ONCE AROUND THE BAY WAY
The Bay Cycle Way, around Morecambe Bay, was launched earlier this year (2015) A collaborative project between Sustrans and the Morecambe Bay Partnership, it is already attracting cyclists from all over the country. Stephen Dyster set off with his son to see what the fuss is about.
So, we all like the seaside, the mountains, wide rivers and scenic cycling with lots of flat sections? Chuck in a bit of history, industrial archaeology and modern enterprise? And, on the Bay Cycle Way, you’ll find it all, plus some decent hills and lots, lots more. Variety is the spice of this cycle route and, for a added quirkiness you can almost always see landmarks near the start and the end.
For a moderately fit cyclist Glasson to Barrow-in-Furness could be a day ride, but many will prefer to break it up, and, as a Dad and Lad trip, this needed to have a bit of machismo for a ten-year-old mixed with time off the bike.
A cycle track leads directly off Lancaster station’s northbound platform with NCR6 not far away at the Millennium Cycle and Pedestrian Bridge over the River Lune. Designated NCR 700, the Bay Cycle Way route signage varies between NCR6.69, 70 and 700 – with occasional local signs thrown in. For example NCR69 provides a loop, from Lancaster, to and along Morecambe Prom to re-join NCR6 on the canal towpath at Hest Bank. The Sustrans map shows them all.
Purists will leave Lancaster and do a there and back trip to Glasson Dock – an interesting little place with a café (and another en route, at Conder Green). Spending some time there, looking at boats, especially if the gates are opening to give access to the sea, may well please.
The way from Lancaster to Glasson is easy, picking up the Lune embankment, passing impressive old warehouses and joining the former railway line which gives occasional glimpses of the estuary. The surface is pretty good all the way.
The journey from Glasson Dock is the true start of the Bay Cycle Way. Returning to the Millennium Bridge, there’s more traffic-free cycling along a macadamised shared use path. Though sufficiently wide, it was clear that, at that time of the morning on a Bank Holiday, it was getting close to capacity. Apart from the need to cross the railway line, the going was excellent.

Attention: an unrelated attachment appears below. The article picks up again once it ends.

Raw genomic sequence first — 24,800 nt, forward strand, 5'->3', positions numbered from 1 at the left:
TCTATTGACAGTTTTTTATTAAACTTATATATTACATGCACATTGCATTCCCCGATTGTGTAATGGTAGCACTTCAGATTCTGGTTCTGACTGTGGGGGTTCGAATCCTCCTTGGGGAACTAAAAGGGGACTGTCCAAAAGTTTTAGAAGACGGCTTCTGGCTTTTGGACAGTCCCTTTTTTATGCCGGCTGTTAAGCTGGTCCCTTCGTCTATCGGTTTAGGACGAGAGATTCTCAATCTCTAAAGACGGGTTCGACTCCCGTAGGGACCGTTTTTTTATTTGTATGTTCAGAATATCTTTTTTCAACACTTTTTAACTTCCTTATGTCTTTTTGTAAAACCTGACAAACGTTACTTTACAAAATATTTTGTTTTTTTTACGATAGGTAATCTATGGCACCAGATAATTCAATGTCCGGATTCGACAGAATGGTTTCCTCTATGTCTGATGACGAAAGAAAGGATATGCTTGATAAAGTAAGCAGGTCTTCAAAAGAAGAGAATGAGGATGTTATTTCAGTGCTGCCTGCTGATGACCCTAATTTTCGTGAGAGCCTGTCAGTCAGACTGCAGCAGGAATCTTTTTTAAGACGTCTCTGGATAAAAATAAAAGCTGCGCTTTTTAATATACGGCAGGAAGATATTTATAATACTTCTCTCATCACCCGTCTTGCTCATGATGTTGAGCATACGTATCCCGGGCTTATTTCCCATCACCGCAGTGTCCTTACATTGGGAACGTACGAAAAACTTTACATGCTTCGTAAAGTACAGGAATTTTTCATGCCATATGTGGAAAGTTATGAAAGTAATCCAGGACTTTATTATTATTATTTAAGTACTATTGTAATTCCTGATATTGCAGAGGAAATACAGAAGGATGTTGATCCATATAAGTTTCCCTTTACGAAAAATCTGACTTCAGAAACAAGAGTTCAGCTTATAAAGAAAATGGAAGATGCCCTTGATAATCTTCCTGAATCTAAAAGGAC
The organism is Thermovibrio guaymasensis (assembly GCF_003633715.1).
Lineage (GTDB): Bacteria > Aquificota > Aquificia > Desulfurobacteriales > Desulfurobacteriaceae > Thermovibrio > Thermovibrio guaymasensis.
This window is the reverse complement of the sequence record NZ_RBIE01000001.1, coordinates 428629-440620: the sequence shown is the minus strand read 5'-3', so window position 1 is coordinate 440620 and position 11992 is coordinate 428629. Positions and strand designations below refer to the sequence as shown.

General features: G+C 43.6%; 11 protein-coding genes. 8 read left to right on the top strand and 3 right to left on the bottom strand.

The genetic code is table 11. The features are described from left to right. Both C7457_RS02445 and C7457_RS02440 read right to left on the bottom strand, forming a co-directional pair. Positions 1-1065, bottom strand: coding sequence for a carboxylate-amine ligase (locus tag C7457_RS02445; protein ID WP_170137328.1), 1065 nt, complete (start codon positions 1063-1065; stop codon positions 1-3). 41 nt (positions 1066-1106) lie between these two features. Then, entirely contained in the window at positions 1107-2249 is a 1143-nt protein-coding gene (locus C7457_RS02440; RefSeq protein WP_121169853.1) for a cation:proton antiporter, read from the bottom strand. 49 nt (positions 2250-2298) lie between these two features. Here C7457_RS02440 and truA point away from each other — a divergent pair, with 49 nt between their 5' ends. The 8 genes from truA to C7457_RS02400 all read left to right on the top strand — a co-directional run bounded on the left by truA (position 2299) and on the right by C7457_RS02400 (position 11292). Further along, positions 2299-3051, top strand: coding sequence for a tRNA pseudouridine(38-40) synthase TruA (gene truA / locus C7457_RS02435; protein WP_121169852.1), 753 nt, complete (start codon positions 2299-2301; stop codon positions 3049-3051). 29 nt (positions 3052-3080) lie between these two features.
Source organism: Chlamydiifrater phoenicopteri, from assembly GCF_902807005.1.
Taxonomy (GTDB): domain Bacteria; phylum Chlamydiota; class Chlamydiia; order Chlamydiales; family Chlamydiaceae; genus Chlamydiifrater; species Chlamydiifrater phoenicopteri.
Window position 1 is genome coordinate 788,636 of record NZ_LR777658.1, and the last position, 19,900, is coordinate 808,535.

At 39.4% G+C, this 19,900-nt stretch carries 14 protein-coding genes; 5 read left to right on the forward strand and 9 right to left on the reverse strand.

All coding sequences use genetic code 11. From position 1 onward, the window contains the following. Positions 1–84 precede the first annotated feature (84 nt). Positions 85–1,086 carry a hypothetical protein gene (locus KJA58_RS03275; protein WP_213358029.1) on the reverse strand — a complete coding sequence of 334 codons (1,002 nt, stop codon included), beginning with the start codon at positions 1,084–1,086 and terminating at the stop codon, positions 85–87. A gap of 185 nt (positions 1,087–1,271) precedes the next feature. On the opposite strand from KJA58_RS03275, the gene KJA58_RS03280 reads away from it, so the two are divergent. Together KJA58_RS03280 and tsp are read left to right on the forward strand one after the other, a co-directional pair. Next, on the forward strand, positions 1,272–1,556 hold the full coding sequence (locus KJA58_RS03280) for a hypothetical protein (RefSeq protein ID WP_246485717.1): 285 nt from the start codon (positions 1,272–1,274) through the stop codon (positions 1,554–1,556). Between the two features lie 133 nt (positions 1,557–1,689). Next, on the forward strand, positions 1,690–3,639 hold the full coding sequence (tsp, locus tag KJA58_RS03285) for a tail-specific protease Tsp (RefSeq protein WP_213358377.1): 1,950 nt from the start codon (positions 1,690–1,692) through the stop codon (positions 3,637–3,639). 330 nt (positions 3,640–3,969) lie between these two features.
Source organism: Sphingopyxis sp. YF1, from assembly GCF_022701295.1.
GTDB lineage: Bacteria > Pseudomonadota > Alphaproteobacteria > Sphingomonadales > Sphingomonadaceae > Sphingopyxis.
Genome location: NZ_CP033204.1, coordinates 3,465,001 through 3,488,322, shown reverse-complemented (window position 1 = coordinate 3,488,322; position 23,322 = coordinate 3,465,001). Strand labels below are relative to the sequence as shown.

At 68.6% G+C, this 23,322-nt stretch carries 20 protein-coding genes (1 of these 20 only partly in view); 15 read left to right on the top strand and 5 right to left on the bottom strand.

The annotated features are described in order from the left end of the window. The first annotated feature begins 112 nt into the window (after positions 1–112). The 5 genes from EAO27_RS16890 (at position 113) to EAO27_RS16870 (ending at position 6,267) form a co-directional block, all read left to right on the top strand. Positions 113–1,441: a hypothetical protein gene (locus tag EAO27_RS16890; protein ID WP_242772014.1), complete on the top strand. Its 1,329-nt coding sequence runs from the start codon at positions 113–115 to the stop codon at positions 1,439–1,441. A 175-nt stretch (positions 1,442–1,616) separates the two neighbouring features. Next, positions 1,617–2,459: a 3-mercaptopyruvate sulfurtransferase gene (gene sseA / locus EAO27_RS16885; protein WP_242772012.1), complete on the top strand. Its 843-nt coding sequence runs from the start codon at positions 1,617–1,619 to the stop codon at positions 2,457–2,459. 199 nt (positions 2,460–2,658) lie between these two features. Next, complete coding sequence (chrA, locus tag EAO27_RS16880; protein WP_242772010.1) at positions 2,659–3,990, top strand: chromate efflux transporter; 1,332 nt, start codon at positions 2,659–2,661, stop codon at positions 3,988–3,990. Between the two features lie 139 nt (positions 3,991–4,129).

Roll along the prom, prom, prom
A major distraction to cycling came with the appearance of a distant disturbance on the surface of the river. The approaching bore, complete with kayaker on the fore-wave, made us pause until it had passed. The sign that tides were high had implications further north where a section of riverside road was inundated.But here was a theme that marks out this route – variety; ten miles or so up and we’d had a ride along an estuary, a look at a dock, and a rare natural event - plus views of Lancaster. Next up was Morecambe Promenade. As Ed said, it was here that the route will come alive; sweeping away Walney Island curves the great bay backed by the Lakeland Fells.
Cyclists and pedestrians seemed to mix pretty well, though keeping an eye on the way ahead whilst appreciating the scenery and the scent of the sea could prove to be conflicts of interests. Prom cycling is great; whether a laden-tourer or driver of a pink fairy bike with streamers flowing behind, it doesn’t seem to matter. One of life’s simplest and least energetic cycling pleasures. Then there’s the compulsory fish and chip and ice-cream stop without which no seaside holiday lunchtime is complete.
Giving up trying to explain to an unappreciative child what made Eric Morecambe funny, the crowds were left behind. Getting to Hest Bank involves a nasty bit of road or a pavement, on this day, blocked by walkers and not really wide enough for bike and pram-plus-family to pass safely.
Next variety turn was a section of canal with typically mixed towpath surface. Well-used by cyclists, the glory of canal bots on one side and sight of sea and mountain to the other was a little surreal. Not as surreal as the steep steps that led the cycle route down to the road to loop around Carnforth. In fairness another route is offered. One we should have taken first time. It has the advantage of taking in cafes, pubs and, if desired, a brief encounter with Carnforth’s famous station. Initially following the main route and ignoring the cry of a family cycling in the opposite direction that the “tide was in”, we came to a flood. The high tide had covered the road. So, back to Carnforth and the café.
Silverdale and Arnside
A little before Silverdale come the first significant hills; a good challenge for the Lad. A rest on the shore at Silverdale and more hills to Arnside put an end to the cycling for the day.
Though much of the route is flat as a pancake, there are hilly sections. Our second day was pretty gentle up to lunchtime, but after Grange-over-Sands there was some two thousand feet of climbing in twenty-miles.